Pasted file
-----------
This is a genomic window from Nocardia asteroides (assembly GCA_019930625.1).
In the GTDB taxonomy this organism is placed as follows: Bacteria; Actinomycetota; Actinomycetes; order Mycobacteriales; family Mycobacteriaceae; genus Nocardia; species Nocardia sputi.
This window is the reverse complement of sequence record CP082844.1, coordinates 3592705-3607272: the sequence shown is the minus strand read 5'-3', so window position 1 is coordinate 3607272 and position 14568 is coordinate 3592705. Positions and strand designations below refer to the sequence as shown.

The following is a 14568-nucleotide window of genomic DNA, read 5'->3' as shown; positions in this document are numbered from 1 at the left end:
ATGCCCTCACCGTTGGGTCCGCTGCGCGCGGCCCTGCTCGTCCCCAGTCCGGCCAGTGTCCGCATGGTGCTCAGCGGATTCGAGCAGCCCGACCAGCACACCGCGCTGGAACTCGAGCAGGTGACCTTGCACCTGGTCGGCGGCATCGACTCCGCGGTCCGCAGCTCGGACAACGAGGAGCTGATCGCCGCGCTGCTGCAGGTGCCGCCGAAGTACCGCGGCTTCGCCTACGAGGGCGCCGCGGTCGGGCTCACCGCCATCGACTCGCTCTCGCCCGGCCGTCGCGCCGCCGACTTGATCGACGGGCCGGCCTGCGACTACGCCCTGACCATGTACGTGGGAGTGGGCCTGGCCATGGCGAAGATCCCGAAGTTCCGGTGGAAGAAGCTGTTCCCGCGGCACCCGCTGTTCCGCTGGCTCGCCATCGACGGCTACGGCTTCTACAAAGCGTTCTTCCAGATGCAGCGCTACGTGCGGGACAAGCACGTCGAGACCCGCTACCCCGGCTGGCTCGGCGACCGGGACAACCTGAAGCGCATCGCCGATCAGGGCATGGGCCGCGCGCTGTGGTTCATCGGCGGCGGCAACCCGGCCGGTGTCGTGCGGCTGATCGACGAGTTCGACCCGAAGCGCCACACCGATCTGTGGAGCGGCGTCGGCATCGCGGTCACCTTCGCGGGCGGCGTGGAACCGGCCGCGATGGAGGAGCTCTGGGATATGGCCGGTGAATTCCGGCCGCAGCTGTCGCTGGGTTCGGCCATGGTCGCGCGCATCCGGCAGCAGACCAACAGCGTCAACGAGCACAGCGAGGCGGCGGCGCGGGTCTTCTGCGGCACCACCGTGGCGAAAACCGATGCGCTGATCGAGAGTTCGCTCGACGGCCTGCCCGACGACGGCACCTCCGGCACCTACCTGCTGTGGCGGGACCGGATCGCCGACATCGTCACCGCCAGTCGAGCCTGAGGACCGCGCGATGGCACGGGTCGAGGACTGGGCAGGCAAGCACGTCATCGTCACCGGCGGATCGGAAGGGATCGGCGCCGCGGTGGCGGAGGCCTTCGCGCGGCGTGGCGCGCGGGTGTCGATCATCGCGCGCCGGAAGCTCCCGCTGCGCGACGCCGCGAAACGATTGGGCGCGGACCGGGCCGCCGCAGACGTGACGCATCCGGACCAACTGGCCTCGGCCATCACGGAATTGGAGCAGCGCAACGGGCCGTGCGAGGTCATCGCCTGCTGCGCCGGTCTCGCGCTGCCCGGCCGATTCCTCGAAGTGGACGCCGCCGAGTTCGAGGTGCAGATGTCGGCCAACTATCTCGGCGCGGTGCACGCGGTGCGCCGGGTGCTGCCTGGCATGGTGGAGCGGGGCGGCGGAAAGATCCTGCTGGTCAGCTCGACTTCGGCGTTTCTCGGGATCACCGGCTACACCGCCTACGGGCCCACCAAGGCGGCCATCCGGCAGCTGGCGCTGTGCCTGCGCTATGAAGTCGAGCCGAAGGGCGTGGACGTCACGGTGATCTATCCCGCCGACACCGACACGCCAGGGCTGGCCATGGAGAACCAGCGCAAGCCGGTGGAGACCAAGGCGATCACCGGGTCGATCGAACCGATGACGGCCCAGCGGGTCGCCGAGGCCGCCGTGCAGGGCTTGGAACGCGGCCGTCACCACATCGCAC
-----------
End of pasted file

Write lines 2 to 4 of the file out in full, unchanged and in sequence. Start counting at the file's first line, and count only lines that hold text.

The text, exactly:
In the GTDB taxonomy this organism is placed as follows: Bacteria; Actinomycetota; Actinomycetes; order Mycobacteriales; family Mycobacteriaceae; genus Nocardia; species Nocardia sputi.
This window is the reverse complement of sequence record CP082844.1, coordinates 3592705-3607272: the sequence shown is the minus strand read 5'-3', so window position 1 is coordinate 3607272 and position 14568 is coordinate 3592705. Positions and strand designations below refer to the sequence as shown.

The following is a 14568-nucleotide window of genomic DNA, read 5'->3' as shown; positions in this document are numbered from 1 at the left end: